Buying Land

Forecasting When Seasick: Notes on U.S. Housing and Forest Products

Forecasting When Seasick: Notes on U.S. Housing and Forest Products

In 2020, the U.S. economy offered a smorgasbord of mixed signals. Crashing growth and demand in the second quarter led to a massive fiscal stimulus. Bullish stock indices and housing markets rode uncertain labor markets. Even after tremendous growth in Q3, the economy remained ~3% smaller entering Q4 than it was in January 2020. As investors and analysts, we struggled to look forward when the floor keeps moving.

Consider how forecasts of U.S. housing markets changed throughout 2020. The figure below summarizes housing starts forecasts from multiple sources with Forisk’s Composite Outlook by quarter. We started 2020 expecting ~1.35 million housing starts and we ended 2020 expecting ~1.35 million, but we walked through the valley on the way. Consensus housing numbers fell ~17% from Q1 to Q2 and increased ~14% from Q3 to Q4.

2020 Quarterly U.S. Housing Starts Forecasts by Source

The great explorers and navigators depended on the stars to fix their positions, even as their wandering barks rode the waves. In the forest industry, we rely on physical facts, associated with demographics and forest supplies and mill capacities, to set our models. We aggregate facts to identify trends and derive insights. Then, when gathering market intelligence and transactions for the Forisk Market Bulletin, we double check key risks and assumptions. In this way, we work to leverage data and logic to develop projections.

Finally, we keep track of our results to evaluate performance over time. Through back-testing, we learn to separate the driving factors from the noise in order to make the best use of our available data.

This content may not be used or reproduced in any manner whatsoever, in part or in whole, without written permission of LANDTHINK. Use of this content without permission is a violation of federal copyright law. The articles, posts, comments, opinions and information provided by LANDTHINK are for informational and research purposes only and DOES NOT substitute or coincide with the advice of an attorney, accountant, real estate broker or any other licensed real estate professional. LANDTHINK strongly advises visitors and readers to seek their own professional guidance and advice related to buying, investing in or selling real estate.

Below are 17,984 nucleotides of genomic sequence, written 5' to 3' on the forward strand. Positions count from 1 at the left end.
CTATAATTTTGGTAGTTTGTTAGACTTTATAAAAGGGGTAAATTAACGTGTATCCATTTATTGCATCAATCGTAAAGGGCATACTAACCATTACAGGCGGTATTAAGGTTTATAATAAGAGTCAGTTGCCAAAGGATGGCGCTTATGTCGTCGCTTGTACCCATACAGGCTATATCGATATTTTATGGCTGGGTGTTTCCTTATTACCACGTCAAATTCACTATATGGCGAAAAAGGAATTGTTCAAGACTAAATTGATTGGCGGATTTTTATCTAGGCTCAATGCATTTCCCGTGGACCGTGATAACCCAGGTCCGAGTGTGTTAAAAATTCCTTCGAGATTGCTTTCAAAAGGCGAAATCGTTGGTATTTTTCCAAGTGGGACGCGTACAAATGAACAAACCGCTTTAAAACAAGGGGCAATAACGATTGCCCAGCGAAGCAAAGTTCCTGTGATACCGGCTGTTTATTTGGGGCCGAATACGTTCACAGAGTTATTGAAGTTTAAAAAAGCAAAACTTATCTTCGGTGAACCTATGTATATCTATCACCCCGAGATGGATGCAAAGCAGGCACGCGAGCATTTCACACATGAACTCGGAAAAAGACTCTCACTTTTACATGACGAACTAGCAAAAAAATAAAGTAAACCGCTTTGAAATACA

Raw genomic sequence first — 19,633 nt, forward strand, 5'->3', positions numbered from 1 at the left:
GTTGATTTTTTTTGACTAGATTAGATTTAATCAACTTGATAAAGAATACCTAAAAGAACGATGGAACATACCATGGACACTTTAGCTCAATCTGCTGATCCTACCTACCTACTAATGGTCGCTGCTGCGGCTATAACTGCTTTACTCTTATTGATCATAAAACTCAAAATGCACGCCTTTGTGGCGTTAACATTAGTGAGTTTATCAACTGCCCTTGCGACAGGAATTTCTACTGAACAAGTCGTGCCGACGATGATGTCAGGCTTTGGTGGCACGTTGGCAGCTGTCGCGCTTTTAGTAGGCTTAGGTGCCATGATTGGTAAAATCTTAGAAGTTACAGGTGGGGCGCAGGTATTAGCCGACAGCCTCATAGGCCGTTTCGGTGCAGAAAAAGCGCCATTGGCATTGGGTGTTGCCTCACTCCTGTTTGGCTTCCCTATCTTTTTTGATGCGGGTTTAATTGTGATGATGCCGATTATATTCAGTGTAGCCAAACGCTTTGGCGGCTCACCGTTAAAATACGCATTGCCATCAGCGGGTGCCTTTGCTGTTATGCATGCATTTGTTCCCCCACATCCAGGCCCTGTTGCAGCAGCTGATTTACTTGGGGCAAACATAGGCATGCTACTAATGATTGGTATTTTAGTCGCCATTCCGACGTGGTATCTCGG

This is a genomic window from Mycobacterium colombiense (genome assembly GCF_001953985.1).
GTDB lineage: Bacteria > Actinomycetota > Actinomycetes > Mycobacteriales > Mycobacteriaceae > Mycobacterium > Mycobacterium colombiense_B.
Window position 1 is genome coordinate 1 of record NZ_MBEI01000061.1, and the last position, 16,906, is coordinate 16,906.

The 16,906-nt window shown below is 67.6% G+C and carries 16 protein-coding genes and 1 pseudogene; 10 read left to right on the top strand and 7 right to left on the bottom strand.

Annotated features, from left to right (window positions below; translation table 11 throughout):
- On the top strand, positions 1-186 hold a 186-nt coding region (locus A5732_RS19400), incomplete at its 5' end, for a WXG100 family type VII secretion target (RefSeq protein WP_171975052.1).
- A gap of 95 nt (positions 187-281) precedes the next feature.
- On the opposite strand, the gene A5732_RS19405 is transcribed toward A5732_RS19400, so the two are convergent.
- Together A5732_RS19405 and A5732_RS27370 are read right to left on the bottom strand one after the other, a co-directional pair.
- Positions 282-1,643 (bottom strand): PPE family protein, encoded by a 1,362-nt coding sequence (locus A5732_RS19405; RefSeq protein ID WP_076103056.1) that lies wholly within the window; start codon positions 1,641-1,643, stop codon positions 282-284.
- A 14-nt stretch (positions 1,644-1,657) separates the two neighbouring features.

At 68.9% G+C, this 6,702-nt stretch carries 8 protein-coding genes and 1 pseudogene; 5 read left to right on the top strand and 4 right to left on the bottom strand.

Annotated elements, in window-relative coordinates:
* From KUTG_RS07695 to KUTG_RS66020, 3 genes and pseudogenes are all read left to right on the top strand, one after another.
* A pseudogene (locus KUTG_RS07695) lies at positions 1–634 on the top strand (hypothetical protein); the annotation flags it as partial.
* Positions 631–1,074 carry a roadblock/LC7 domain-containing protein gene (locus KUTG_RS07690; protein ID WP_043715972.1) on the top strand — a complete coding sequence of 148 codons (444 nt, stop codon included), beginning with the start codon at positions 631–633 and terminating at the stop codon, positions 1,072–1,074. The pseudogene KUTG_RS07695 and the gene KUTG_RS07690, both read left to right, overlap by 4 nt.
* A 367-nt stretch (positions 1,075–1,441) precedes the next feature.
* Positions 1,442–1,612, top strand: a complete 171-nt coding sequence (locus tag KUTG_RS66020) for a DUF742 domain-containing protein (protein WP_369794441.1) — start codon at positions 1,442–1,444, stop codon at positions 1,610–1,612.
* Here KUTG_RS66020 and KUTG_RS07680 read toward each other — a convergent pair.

About the author

Brooks Mendell, Ph.D.

Brooks Mendell, Ph.D. is President and Founder of Forisk Consulting, a forest industry, timber REIT, bioenergy and timber market research firm. Dr. Mendell has over fifteen years of operating, research, and consulting experience in forest business and finance. Mendell has published over sixty articles and two books on topics related to timber and timberland REITs and markets, forest business management and operations, and communication skills.

1 Comment

Click here to post a comment

  • No mention of the factors negatively impacting the decline. People in many area’s were discouraged from leaving their homes. Business was locked down causing many employee’s to lose their employment. I purchased land and I am looking to develop…vendors are not always as responsive…their staffing might be suffering from a short term layoff. I’m patient others might not be.

The Pulse

When buying rural land, how important is it that your property be located near public land?

ANSWER
THE PULSE SPONSORED BY:

PotlatchDeltic